The Sad Story of Solomon

The just shall live by faith, but if anyone draws back, My soul has no pleasure in him (Hebrews 10:38 NKJV).

The Bible tells it like it is.  It does not “sugar coat” God’s people.  There are stories of some who were great examples of faith throughout their lifetime.  Unfortunately, there were also those who had great beginnings with God’s hand of blessing upon their lives, but because they did not remain faithful, had very sad endings.  Solomon is a prime example. 

Even before he was born, Solomon was David’s son of promise (2 Samuel 7:12-16).  Although David’s desire was to build a house for his Lord, God told him instead his son would do it.  At Solomon’s birth, God declared His love for him (2 Samuel 12:24).  On David’s deathbed, his last words were to his son Solomon, charging him to continue to follow and obey God (1 Kings 2:1-10).

As Solomon started his reign, he must have remembered his father David’s love for God.  When God appeared to him in a dream and offered him anything his heart desired, Solomon asked for an understanding heart to judge God’s people (1 Kings 3:9).  As this request greatly pleased God, He not only gave Solomon the wisdom he asked for but riches and honor as well (1 Kings 3:11-13).  When the Queen of Sheba came to check out Solomon’s reputation as a great, wise and powerful king, she noted that his wisdom and riches were even greater than what she had heard (1 Kings 10:7).

As God had predicted, Solomon did build His temple (1 Kings 5-6).  Upon completion, Solomon led a dedication prayer and then directed his people to keep their hearts loyal to God and to keep His commandments (1 Kings 8:61).

Solomon wrote thousands of proverbs as well as the book of Ecclesiastes and the Song of Solomon. His own assessment of life, having tried every pleasure available to man, was that devotion to God was above everything else (Ecclesiastes 12:13-14).

So, what happened?  Why was the ending of his life so sad?  How is it that the wisest man in the world did not take his own advice? As a result of his willful disobedience, his kingdom was divided and there was conflict among God’s people from that day on.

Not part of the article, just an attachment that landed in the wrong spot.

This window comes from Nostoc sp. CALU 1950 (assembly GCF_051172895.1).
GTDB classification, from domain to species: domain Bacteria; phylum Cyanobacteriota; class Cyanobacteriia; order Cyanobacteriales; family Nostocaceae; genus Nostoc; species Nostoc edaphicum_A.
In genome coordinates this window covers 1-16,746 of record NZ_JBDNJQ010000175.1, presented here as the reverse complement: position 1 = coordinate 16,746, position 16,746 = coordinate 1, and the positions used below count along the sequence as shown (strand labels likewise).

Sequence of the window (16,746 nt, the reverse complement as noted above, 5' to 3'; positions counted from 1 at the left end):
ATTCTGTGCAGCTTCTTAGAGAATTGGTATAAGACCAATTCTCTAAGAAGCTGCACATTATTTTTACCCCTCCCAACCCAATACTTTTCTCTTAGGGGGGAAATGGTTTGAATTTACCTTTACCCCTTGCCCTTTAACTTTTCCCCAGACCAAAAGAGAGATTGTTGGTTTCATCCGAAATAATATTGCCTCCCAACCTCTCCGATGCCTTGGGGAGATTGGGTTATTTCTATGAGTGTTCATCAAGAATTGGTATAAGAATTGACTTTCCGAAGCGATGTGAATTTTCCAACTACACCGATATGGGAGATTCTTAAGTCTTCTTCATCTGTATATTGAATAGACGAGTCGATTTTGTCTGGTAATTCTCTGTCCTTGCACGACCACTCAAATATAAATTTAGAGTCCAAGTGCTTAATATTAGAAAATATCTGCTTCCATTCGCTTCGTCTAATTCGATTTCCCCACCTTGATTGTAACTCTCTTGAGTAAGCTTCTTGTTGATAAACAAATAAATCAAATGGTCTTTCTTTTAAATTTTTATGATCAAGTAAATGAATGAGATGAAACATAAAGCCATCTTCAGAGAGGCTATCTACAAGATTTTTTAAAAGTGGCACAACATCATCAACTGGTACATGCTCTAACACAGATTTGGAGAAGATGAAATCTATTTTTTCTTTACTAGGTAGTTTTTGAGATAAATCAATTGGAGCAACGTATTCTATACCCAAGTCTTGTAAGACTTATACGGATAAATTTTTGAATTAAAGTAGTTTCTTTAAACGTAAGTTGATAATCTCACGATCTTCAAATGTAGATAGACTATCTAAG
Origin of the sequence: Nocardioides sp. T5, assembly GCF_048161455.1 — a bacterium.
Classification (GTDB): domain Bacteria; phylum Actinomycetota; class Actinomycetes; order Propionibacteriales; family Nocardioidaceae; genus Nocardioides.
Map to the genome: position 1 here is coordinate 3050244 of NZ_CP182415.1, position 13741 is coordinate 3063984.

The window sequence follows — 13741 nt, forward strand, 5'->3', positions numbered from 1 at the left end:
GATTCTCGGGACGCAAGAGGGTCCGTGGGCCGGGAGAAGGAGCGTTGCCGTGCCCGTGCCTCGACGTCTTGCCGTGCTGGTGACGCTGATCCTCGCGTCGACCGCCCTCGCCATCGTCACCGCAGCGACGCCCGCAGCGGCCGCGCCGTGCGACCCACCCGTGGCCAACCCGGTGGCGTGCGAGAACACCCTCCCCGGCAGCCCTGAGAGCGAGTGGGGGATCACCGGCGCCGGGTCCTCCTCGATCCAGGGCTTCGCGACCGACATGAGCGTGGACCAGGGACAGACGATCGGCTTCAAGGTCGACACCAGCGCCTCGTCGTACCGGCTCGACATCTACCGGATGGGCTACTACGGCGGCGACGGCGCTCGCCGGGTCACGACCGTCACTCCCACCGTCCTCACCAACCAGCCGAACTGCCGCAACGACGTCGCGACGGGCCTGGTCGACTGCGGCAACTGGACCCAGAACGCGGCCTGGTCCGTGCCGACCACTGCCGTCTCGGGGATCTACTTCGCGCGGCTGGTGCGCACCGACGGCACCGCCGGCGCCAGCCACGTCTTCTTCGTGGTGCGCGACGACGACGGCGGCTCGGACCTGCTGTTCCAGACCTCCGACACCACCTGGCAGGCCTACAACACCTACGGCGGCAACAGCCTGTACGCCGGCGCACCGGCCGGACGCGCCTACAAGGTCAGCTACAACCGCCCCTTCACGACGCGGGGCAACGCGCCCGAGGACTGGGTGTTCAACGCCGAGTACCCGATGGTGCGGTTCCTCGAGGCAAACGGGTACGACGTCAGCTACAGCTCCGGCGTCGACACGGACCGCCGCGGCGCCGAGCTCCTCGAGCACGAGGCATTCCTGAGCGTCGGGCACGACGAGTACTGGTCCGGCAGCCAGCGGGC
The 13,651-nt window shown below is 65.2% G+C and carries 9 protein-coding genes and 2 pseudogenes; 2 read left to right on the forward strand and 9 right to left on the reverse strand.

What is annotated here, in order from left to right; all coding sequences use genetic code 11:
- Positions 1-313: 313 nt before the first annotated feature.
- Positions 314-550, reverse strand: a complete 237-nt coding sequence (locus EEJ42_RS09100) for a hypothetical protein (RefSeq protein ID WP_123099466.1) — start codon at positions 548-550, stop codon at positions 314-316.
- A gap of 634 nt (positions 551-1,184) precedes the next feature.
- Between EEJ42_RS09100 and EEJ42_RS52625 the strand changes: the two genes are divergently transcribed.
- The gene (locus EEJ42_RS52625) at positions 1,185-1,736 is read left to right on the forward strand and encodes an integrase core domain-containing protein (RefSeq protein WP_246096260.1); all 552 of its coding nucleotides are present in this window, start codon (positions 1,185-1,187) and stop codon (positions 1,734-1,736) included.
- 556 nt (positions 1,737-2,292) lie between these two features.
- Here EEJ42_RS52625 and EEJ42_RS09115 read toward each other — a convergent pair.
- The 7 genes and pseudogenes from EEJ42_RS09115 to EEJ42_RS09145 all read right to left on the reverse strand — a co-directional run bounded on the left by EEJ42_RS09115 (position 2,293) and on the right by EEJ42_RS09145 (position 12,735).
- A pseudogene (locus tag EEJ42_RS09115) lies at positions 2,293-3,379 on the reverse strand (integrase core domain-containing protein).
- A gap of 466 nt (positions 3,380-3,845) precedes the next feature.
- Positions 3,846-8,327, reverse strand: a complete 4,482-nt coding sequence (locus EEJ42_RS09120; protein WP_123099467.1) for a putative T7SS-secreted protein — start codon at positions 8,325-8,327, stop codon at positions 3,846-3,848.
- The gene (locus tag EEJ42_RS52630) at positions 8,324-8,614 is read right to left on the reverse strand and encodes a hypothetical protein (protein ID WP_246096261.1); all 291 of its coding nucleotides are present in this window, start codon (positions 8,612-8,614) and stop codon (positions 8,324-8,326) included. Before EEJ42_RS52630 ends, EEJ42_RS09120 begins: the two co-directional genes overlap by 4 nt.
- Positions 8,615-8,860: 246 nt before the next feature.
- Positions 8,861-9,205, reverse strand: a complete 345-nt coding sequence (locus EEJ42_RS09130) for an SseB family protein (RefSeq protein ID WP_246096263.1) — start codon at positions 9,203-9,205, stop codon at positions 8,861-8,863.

David and Solomon’s lives ended differently. It was not a case of “like father, like son.” Both David and Solomon reigned for forty years (1 Kings 2:11, 1 Kings 11:42).  At the end of David’s reign, we find him instructing his son to stay true to God.  At the end of Solomon’s reign, we find a very sad word: but (1 Kings 11:1). Just like the church in Ephesus, he had left his first love (Revelation 2:4).

Solomon’s love for foreign women did exactly what God had warned him against. It caused him to allow them to bring their gods with them.  As he established places of worship for their false gods, his own heart grew cold toward the one true God.

All Solomon’s wisdom did not keep his heart in tune with God’s. Although he knew that one must trust the Lord with all his heart (Proverbs 3:5), he did not keep all his heart dedicated to God.  His inspired proverbs became a case of “do as I say, not as I do.”

Both David and Solomon sinned, but we often find David in acts of true repentance.  David was a man after God’s own heart (1 Samuel 13:14).  His heart was dedicated to Him.  When he strayed from God’s plan and God brought it to his attention, his own heart was broken because of the sorrow he had brought to God’s heart. In confession and repentance, he reestablished fellowship with God.  He did believe what he said, You are my Lord, my goodness is nothing apart from You (Psalm 16:2 NKJV).

Christians know that God examines one’s heart and it is with the heart that one trusts in Christ (Romans 10:9-10).  It is not head knowledge or even wisdom that brings about a spiritual birth. Even the devils believe in the existence of God, but they are not saved (James 2:19).  God searches for those whose hearts are fully committed to Him (2 Chronicles 16:9).  Which legacy would you rather leave, that of David’s or Solomon’s?

For further study, run Scripture references above of the life of Solomon and answer the following questions:

  • Why do you think Solomon did not follow his own advice?
  • Paul told Timothy (through God’s inspiration) that God’s word is given for reproof, correction and instruction in righteousness (2 Timothy 3:15).  How can we learn from someone like Solomon, who was led to write part of Scripture himself, but failed miserably at the end?
  • How hard is it for you to “keep the faith?”  How often are you tempted to make it easy on yourself and give in to the world, like Solomon did? What can you do about it?
  • What do you want God to say to you when you first greet Him in heaven? Do you want Him to be pleased with your life?  How do you do that?

© Stephanie B. Blake

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